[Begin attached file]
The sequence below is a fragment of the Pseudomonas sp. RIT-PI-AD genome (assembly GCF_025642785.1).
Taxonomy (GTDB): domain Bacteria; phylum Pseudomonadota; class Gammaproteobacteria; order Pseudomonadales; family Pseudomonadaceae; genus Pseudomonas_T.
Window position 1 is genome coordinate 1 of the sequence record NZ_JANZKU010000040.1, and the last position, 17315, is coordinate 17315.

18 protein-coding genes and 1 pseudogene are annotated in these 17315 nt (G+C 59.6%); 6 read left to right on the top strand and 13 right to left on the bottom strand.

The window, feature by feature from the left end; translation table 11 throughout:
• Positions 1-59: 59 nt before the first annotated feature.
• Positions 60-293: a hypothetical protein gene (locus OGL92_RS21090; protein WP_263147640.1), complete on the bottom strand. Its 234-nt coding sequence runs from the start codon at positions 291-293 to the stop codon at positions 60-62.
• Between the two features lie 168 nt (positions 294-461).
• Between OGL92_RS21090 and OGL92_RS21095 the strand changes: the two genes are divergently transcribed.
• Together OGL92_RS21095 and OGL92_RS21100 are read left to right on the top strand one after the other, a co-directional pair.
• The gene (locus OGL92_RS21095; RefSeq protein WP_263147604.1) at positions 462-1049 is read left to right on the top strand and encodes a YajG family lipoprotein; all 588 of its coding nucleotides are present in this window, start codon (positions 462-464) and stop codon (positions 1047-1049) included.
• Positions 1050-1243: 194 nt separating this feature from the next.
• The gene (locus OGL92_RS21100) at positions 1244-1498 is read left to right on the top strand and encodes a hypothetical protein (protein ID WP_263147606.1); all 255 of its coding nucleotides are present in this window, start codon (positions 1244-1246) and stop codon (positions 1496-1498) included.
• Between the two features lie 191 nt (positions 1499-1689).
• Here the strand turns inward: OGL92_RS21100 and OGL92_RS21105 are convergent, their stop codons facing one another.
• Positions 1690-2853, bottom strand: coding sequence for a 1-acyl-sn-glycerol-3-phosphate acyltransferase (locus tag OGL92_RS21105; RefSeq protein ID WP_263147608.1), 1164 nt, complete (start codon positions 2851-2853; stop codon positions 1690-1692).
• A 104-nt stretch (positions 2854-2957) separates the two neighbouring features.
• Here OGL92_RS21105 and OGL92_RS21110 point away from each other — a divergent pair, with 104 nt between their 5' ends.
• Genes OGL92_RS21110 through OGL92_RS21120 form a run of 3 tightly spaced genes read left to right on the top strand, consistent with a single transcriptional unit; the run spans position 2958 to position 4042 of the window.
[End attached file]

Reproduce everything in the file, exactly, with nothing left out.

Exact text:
The sequence below is a fragment of the Pseudomonas sp. RIT-PI-AD genome (assembly GCF_025642785.1).
Taxonomy (GTDB): domain Bacteria; phylum Pseudomonadota; class Gammaproteobacteria; order Pseudomonadales; family Pseudomonadaceae; genus Pseudomonas_T.
Window position 1 is genome coordinate 1 of the sequence record NZ_JANZKU010000040.1, and the last position, 17315, is coordinate 17315.

18 protein-coding genes and 1 pseudogene are annotated in these 17315 nt (G+C 59.6%); 6 read left to right on the top strand and 13 right to left on the bottom strand.

The window, feature by feature from the left end; translation table 11 throughout:
• Positions 1-59: 59 nt before the first annotated feature.
• Positions 60-293: a hypothetical protein gene (locus OGL92_RS21090; protein WP_263147640.1), complete on the bottom strand. Its 234-nt coding sequence runs from the start codon at positions 291-293 to the stop codon at positions 60-62.
• Between the two features lie 168 nt (positions 294-461).
• Between OGL92_RS21090 and OGL92_RS21095 the strand changes: the two genes are divergently transcribed.
• Together OGL92_RS21095 and OGL92_RS21100 are read left to right on the top strand one after the other, a co-directional pair.
• The gene (locus OGL92_RS21095; RefSeq protein WP_263147604.1) at positions 462-1049 is read left to right on the top strand and encodes a YajG family lipoprotein; all 588 of its coding nucleotides are present in this window, start codon (positions 462-464) and stop codon (positions 1047-1049) included.
• Positions 1050-1243: 194 nt separating this feature from the next.
• The gene (locus OGL92_RS21100) at positions 1244-1498 is read left to right on the top strand and encodes a hypothetical protein (protein ID WP_263147606.1); all 255 of its coding nucleotides are present in this window, start codon (positions 1244-1246) and stop codon (positions 1496-1498) included.
• Between the two features lie 191 nt (positions 1499-1689).
• Here the strand turns inward: OGL92_RS21100 and OGL92_RS21105 are convergent, their stop codons facing one another.
• Positions 1690-2853, bottom strand: coding sequence for a 1-acyl-sn-glycerol-3-phosphate acyltransferase (locus tag OGL92_RS21105; RefSeq protein ID WP_263147608.1), 1164 nt, complete (start codon positions 2851-2853; stop codon positions 1690-1692).
• A 104-nt stretch (positions 2854-2957) separates the two neighbouring features.
• Here OGL92_RS21105 and OGL92_RS21110 point away from each other — a divergent pair, with 104 nt between their 5' ends.
• Genes OGL92_RS21110 through OGL92_RS21120 form a run of 3 tightly spaced genes read left to right on the top strand, consistent with a single transcriptional unit; the run spans position 2958 to position 4042 of the window.